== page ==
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In Buenos Aires, a man who has decreed that his daughters must marry in order of age allows an American dancer to perform at his club under the condition that he play suitor to his second-oldest daughter.
William A. Seiter
Tom and Ellen Bowen are a brother and sister dance act whose show closes in New York. Their agent books them in London for the same period as the Royal Wedding. They travel by ship where Ellen meets and becomes involved with Lord John Brindale. This causes her to miss a rehearsal. Tom (Astaire) uses the time to dance with a hat rack and gym equipment. Later Tom and Ellen attempt a graceful dance number as the ship rolls. Upon arrival Tom holds auditions and meets Anne. There is much indecision by the siblings about their romantic partners even though they are in-the-clouds. Tom dances on the walls and ceiling of his hotel room. All ends well in this light musical. By the way, there is a vaudeville-style dance number in their show that features slapstick. It's a hoot.Written by
One of a handful of MGM productions of the 1950-51 period whose original copyrights were never renewed and are now apparently in Public Domain; for this reason this title is now offered, often in very inferior copies, at bargain prices, by numerous VHS and DVD distributors who do not normally handle copyrighted or MGM material. See more »
London streets have American fire hydrants. Also the same London bus drives backwards and forwards across the set. See more »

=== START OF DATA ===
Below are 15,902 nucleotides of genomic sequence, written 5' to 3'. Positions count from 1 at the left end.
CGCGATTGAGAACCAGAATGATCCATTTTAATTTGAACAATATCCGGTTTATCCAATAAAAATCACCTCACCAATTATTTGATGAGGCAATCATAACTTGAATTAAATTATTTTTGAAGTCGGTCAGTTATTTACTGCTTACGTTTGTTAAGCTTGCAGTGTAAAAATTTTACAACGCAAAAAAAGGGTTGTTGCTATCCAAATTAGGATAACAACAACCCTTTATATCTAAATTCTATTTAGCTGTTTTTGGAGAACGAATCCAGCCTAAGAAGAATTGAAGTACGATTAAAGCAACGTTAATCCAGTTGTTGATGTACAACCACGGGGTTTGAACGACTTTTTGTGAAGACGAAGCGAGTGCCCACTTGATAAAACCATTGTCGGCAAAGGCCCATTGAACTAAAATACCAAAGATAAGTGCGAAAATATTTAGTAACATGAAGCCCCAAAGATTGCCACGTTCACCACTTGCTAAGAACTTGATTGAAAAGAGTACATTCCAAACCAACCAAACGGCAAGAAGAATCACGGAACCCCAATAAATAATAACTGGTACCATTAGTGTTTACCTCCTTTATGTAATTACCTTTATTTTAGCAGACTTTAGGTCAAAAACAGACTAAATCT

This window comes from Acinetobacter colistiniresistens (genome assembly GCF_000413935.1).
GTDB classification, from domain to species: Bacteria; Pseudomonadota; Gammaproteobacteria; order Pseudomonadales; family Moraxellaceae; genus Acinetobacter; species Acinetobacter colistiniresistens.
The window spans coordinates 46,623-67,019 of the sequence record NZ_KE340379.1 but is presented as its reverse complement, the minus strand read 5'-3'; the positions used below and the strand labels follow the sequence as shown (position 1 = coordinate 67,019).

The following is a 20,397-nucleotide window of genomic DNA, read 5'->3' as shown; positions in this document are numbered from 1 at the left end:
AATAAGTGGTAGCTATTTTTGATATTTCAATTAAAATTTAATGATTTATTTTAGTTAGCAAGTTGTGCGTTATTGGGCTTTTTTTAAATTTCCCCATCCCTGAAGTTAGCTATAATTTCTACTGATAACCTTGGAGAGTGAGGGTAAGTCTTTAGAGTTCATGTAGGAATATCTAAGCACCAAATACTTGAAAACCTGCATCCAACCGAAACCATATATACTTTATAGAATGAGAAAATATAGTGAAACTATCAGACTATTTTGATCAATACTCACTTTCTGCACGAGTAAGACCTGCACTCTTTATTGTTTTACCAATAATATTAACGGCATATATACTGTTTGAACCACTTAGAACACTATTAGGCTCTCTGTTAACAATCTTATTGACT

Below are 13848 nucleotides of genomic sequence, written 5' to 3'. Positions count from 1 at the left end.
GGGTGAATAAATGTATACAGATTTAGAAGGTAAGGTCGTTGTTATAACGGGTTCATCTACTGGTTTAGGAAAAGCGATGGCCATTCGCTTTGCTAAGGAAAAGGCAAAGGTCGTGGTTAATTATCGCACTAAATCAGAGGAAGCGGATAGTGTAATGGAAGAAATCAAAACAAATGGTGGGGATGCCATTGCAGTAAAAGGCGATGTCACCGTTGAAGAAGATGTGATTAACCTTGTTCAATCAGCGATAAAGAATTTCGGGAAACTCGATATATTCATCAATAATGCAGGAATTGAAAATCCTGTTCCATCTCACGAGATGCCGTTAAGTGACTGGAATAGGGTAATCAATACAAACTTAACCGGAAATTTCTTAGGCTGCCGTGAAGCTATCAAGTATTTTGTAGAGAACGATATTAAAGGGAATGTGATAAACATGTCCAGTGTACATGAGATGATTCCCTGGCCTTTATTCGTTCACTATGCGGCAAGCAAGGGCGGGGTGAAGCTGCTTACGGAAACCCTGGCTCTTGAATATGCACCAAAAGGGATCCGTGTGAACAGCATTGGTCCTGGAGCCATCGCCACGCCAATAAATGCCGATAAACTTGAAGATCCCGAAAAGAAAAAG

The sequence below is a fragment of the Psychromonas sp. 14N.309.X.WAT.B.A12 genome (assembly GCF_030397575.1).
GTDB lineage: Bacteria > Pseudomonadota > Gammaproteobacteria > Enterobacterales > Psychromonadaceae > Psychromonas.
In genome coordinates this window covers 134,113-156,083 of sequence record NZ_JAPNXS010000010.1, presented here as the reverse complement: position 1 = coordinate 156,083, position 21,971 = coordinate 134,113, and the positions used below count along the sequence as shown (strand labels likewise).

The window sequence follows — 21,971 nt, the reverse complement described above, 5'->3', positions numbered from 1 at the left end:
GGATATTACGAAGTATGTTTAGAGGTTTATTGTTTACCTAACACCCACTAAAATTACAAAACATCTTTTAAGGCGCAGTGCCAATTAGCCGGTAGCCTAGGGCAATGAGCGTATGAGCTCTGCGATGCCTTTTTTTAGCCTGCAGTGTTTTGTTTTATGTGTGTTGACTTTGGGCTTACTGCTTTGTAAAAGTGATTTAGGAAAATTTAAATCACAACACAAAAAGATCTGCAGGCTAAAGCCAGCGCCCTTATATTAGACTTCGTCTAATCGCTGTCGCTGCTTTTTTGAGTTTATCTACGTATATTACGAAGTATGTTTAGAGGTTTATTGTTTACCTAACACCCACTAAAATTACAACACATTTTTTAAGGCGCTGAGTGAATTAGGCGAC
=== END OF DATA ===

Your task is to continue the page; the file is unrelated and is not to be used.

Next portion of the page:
Typically enjoyable Fred Astaire vehicle from the 50's and if not on a par with the wonderful "The Bandwagon", "Royal Wedding" certainly deserves a podium position for its vibrant colours (in some scenes, you almost think you're seeing all seven colours of the rainbow in the shot!), fine cinematography (London is faithfully rendered with cobbled streets, red buses and postboxes, even a pea-souper before the "Clean Air" Act was passed later in the decade), topped of course by Astaire's superb dancing. Okay, he's way too old to be Jane Powell's brother and the plot is wafer thin as per usual with Fred's flicks, but his dancing both solo, including the celebrated "Dancing on the Ceiling" scene (later updated by director Donen in the 80's for pop star Lionel Richie's hit song of the same name), but including almost as good scenes dancing with the ship's gym equipment and in another scene, the room furniture, including his hatstand and in concert with the young vibrant Powell, he shines. She can dance by the way... The songs didn't quite connect with me apart from the riotously funny "How Could you Believe Me When I Said Loved You when You Know I've been a Liar all my Life"(surely a country and western song-title from heaven!), but then Fred hasn't the greatest voice and Powell's light operatic warblings don't move me much either. In the minor parts, a young Peter Lawford lords it up, improbably, as an - ahem - English lord, while Sarah Churchill, the great war leader's niece, no less, seems a tad plain both in appearance and her minimal dancing efforts. The humour, centring mainly on the different takes on the languages from the US and UK perspectives, is somewhat forced too but maestro Donen exerts a sure hand at the helm, from the stylish "wedding invitation" titles to the fly-away pan-out shot over London at the close. A pleasant underrated musical comedy with which to while away an afternoon or evening.
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